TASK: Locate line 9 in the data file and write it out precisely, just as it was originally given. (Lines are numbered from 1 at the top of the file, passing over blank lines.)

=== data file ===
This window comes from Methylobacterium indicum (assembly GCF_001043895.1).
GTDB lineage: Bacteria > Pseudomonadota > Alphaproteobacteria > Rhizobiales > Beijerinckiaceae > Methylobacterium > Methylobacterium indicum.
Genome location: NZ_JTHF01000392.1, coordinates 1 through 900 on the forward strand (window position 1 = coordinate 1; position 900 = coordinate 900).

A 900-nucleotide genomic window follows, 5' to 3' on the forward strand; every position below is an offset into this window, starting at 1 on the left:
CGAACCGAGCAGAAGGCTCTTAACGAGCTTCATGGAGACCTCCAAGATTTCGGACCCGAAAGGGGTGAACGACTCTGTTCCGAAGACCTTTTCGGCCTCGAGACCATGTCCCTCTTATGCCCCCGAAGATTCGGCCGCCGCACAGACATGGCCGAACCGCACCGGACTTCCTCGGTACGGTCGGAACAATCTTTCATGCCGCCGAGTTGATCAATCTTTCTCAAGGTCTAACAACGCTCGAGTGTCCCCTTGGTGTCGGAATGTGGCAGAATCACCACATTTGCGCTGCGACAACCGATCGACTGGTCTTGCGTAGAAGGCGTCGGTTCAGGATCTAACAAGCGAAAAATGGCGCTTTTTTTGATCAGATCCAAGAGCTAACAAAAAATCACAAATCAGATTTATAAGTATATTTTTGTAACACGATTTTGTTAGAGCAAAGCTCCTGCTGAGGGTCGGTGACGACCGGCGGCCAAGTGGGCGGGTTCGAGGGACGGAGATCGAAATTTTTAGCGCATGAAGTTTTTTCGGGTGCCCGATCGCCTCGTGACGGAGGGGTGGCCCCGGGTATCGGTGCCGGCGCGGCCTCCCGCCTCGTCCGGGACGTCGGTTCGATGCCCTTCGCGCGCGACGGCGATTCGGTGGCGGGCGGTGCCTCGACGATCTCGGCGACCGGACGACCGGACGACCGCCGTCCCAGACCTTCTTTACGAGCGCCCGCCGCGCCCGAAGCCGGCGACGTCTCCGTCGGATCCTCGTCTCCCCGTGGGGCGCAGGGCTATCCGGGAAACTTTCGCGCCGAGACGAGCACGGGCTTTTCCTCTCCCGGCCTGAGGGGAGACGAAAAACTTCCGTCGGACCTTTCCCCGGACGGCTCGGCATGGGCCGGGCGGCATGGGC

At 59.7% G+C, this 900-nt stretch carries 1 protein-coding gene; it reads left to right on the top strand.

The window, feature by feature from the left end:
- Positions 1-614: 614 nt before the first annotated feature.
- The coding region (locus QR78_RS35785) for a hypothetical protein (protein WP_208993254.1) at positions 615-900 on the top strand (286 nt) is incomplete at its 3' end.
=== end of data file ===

- The coding region (locus QR78_RS35785) for a hypothetical protein (protein WP_208993254.1) at positions 615-900 on the top strand (286 nt) is incomplete at its 3' end.